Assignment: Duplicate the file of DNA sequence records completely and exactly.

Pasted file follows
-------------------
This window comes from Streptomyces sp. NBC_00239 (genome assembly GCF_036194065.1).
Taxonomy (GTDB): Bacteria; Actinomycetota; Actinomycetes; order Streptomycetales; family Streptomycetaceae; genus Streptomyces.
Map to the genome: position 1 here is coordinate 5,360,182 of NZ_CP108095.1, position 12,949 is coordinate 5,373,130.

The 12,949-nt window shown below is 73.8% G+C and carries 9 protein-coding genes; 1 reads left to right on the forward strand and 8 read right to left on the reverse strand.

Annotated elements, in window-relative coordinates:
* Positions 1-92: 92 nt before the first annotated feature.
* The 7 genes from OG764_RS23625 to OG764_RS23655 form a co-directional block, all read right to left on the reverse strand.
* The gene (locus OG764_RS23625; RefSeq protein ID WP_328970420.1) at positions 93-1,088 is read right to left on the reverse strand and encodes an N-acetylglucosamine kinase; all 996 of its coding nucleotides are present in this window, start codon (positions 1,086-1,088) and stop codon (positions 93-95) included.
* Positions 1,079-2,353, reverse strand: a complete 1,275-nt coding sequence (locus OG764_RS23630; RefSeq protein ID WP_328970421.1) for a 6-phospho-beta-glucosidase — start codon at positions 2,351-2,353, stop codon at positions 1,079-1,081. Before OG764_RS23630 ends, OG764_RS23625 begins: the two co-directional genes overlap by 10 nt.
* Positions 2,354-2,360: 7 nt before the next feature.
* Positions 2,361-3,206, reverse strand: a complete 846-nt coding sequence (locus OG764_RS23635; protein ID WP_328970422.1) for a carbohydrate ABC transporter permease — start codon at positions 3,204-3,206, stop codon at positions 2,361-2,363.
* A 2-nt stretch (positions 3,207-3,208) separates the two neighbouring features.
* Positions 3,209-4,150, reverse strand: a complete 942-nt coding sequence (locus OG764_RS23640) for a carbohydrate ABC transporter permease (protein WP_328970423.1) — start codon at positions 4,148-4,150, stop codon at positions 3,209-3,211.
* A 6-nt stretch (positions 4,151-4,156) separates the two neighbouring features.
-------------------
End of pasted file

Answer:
This window comes from Streptomyces sp. NBC_00239 (genome assembly GCF_036194065.1).
Taxonomy (GTDB): Bacteria; Actinomycetota; Actinomycetes; order Streptomycetales; family Streptomycetaceae; genus Streptomyces.
Map to the genome: position 1 here is coordinate 5,360,182 of NZ_CP108095.1, position 12,949 is coordinate 5,373,130.

The 12,949-nt window shown below is 73.8% G+C and carries 9 protein-coding genes; 1 reads left to right on the forward strand and 8 read right to left on the reverse strand.

Annotated elements, in window-relative coordinates:
* Positions 1-92: 92 nt before the first annotated feature.
* The 7 genes from OG764_RS23625 to OG764_RS23655 form a co-directional block, all read right to left on the reverse strand.
* The gene (locus OG764_RS23625; RefSeq protein ID WP_328970420.1) at positions 93-1,088 is read right to left on the reverse strand and encodes an N-acetylglucosamine kinase; all 996 of its coding nucleotides are present in this window, start codon (positions 1,086-1,088) and stop codon (positions 93-95) included.
* Positions 1,079-2,353, reverse strand: a complete 1,275-nt coding sequence (locus OG764_RS23630; RefSeq protein ID WP_328970421.1) for a 6-phospho-beta-glucosidase — start codon at positions 2,351-2,353, stop codon at positions 1,079-1,081. Before OG764_RS23630 ends, OG764_RS23625 begins: the two co-directional genes overlap by 10 nt.
* Positions 2,354-2,360: 7 nt before the next feature.
* Positions 2,361-3,206, reverse strand: a complete 846-nt coding sequence (locus OG764_RS23635; protein ID WP_328970422.1) for a carbohydrate ABC transporter permease — start codon at positions 3,204-3,206, stop codon at positions 2,361-2,363.
* A 2-nt stretch (positions 3,207-3,208) separates the two neighbouring features.
* Positions 3,209-4,150, reverse strand: a complete 942-nt coding sequence (locus OG764_RS23640) for a carbohydrate ABC transporter permease (protein WP_328970423.1) — start codon at positions 4,148-4,150, stop codon at positions 3,209-3,211.
* A 6-nt stretch (positions 4,151-4,156) separates the two neighbouring features.